KEEPING HEALTHY: One of the things you can try to lower your blood pressure is Yoga, which helps you relax, reduces stress, and boosts flexibility and balance (Image: 10'000 Hours/Getty Images)

A fitness business owner has shared a series of exercises with the public to help UK residents lower their blood pressure to coincide with World Heart Day (September 29). The day seeks to raise awareness of cardiovascular diseases, providing information to help reduce our chances of being diagnosed.

Blood Pressure UK research has shown that roughly two-thirds of UK residents aged 30 to 50 may live with undiagnosed high blood pressure. It means they could be at risk of serious health issues, including heart attacks, strokes, or heart failure. By lowering your blood pressure with exercise, you can boost your cardiovascular health.

Gavin Cowper, an exercise expert and the owner of Exersci, has shared a list of exercises that are good for lowering your blood pressure. Gavin said it's 'essential' to consult your healthcare provider before getting stuck into a new exercise program, particularly if you have hypertension or other medical conditions.

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They can offer 'personalised recommendations' and monitor your progress. You should 'start gradually' and 'listen to your body' to avoid overexertion, aiming for 'consistency' in your exercise routine for long-term blood pressure management.

Aerobic (cardio) exercises

  • Aerobic exercises raise your heart rate, strengthen it and boost blood vessel function.
  • Brisk walking: You could start with a warm-up before walking at a brisk pace for at least 30 minutes on most weekdays.
  • Running or jogging: You could gradually build up your running routine to at least 150 minutes of moderate-intensity or 75 minutes of vigorous-intensity each week.
  • Cycling: You could ride a bike at a moderate to vigorous intensity for 150 minutes per week.

Strength training (resistance) exercises

  • It's worth remembering that resistance exercises build muscle; this can boost your metabolism and cardiovascular health.
  • Bodyweight exercises: Try push-ups, squats, lunges, and planks.
  • Weight lifting: You could also try free weights or resistance machines to target major muscle groups, aiming for two to three sessions each week.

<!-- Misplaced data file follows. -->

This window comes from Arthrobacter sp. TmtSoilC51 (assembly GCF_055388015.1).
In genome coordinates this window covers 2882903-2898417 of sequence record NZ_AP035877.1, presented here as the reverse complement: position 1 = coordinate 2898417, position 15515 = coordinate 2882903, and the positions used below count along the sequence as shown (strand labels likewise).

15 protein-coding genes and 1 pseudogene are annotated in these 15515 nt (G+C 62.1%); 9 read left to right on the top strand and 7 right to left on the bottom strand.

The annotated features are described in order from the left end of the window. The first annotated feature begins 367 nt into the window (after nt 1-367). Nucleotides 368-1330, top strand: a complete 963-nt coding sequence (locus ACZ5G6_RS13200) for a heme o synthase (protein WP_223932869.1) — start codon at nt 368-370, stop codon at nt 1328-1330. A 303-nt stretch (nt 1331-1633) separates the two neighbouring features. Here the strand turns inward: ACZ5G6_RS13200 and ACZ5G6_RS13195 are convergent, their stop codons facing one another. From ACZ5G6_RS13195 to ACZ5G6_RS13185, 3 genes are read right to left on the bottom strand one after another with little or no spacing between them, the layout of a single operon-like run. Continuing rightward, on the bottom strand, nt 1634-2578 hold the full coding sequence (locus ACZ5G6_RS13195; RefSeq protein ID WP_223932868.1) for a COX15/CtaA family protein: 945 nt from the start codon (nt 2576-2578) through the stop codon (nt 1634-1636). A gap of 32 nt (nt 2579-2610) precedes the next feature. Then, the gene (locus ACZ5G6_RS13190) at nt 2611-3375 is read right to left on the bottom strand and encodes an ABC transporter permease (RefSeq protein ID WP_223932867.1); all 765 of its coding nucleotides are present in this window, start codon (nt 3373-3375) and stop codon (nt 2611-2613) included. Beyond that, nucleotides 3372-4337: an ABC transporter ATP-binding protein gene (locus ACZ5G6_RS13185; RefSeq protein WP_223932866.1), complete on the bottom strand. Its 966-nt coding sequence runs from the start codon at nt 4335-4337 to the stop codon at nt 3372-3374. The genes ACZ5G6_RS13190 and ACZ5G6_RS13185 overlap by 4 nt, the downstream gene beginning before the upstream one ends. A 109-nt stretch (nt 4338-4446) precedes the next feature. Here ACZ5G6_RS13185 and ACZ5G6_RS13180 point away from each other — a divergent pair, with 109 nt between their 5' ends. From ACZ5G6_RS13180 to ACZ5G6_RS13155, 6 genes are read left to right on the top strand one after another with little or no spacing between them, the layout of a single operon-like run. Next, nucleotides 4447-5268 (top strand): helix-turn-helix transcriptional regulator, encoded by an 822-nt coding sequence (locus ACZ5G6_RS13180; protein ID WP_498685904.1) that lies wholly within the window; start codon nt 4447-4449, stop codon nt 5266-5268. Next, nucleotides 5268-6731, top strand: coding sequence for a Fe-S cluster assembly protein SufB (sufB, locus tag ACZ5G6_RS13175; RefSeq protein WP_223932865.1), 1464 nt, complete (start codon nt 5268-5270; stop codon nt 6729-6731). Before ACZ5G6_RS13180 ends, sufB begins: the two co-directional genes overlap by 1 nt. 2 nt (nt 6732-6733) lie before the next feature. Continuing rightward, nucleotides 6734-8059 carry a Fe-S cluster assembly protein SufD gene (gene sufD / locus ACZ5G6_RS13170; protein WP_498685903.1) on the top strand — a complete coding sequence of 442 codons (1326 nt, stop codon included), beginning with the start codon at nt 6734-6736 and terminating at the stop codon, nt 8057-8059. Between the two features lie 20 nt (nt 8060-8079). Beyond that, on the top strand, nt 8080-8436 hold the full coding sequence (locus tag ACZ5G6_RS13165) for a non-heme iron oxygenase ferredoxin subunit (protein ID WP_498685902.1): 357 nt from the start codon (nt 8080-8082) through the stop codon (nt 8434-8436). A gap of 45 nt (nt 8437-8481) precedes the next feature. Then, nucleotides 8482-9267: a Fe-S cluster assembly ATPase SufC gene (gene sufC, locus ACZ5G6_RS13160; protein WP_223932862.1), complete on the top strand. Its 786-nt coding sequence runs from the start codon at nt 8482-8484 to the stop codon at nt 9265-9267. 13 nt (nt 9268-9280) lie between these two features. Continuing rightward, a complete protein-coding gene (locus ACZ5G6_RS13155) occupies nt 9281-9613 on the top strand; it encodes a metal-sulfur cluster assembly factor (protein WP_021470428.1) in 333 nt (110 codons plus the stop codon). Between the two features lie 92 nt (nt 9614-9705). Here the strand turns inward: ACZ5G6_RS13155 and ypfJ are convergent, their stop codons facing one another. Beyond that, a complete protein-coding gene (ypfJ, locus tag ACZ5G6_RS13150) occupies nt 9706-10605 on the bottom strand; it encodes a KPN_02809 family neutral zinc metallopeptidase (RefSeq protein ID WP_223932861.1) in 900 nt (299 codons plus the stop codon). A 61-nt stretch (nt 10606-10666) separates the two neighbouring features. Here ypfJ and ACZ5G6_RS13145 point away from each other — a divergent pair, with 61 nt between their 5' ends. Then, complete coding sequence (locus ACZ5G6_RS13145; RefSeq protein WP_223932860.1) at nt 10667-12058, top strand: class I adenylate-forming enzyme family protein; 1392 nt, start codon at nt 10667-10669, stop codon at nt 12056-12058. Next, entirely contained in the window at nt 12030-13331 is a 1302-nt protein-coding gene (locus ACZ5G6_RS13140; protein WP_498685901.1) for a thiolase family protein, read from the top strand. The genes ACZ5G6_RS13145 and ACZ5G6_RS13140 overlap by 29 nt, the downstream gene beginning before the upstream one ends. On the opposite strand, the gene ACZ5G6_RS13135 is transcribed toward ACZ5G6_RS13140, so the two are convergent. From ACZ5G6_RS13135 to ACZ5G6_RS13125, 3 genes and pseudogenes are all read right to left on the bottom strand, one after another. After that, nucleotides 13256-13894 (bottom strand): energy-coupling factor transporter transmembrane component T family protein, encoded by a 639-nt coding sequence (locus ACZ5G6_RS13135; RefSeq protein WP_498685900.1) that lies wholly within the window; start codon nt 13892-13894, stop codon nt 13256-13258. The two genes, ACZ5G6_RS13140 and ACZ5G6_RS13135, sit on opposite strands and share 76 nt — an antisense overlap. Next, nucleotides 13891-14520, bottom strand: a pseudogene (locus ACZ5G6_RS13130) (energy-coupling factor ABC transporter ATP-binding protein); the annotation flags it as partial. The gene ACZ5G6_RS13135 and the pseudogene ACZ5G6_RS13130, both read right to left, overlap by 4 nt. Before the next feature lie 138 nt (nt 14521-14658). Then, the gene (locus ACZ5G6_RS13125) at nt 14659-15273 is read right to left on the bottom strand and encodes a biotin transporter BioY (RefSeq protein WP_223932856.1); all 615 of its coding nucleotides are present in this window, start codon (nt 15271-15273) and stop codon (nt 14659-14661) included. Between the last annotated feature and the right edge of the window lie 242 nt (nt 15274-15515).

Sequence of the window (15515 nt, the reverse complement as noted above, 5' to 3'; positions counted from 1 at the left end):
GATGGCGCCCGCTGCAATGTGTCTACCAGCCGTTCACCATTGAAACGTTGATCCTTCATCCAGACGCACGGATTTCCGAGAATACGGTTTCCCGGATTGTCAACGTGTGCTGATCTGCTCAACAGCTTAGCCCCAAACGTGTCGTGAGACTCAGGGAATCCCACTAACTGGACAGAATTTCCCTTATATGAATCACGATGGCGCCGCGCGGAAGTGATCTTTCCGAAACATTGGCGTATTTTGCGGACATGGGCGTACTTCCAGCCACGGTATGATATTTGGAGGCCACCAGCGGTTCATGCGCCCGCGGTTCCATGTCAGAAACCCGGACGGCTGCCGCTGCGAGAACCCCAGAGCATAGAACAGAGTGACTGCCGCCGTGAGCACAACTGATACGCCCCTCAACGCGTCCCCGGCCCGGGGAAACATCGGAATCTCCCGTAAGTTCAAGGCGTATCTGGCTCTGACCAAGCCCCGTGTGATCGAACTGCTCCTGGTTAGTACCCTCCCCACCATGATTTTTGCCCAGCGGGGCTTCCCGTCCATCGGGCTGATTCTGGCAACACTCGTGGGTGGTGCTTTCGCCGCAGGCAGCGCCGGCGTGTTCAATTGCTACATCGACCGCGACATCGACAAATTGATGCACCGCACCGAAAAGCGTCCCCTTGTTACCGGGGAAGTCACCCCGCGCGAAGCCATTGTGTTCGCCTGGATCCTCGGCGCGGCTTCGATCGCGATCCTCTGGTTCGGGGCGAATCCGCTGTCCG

• Yoga promotes relaxation, reduces stress, and boosts flexibility and balance, lowering blood pressure.
  • How to do it: You could join yoga classes or follow tutorials on the internet, focusing on deep breathing, stretching, and relaxation.

Tai chi

  • Tai chi combines gentle movements with deep breathing, reducing stress and boosting circulation.
  • How to do it: You could join a Tai chi class or follow instructional videos to learn the movements and practice regularly.


  • Swimming offers a full-body workout but remains easy on your joints; it can also lower your blood pressure.
  • How to do it: You could try swimming laps or join water aerobics for at least 150 minutes each week.


High-Intensity Interval Training (HIIT)

  • HIIT is quick bursts of intense exercise followed by short rest breaks.
  • How to do it: You can add high-intensity intervals, including sprinting, into your cardio workouts before slowly raising intensity and duration.

Stretching and flexibility exercises

  • Stretching exercises like dynamic stretching and gentle yoga can boost blood flow, lower muscle tension, and help with stress.
  • How to do it: Add stretches into your warm-up and cool-down, focussing on the major muscle groups.

Submitted by Thrive Media Group

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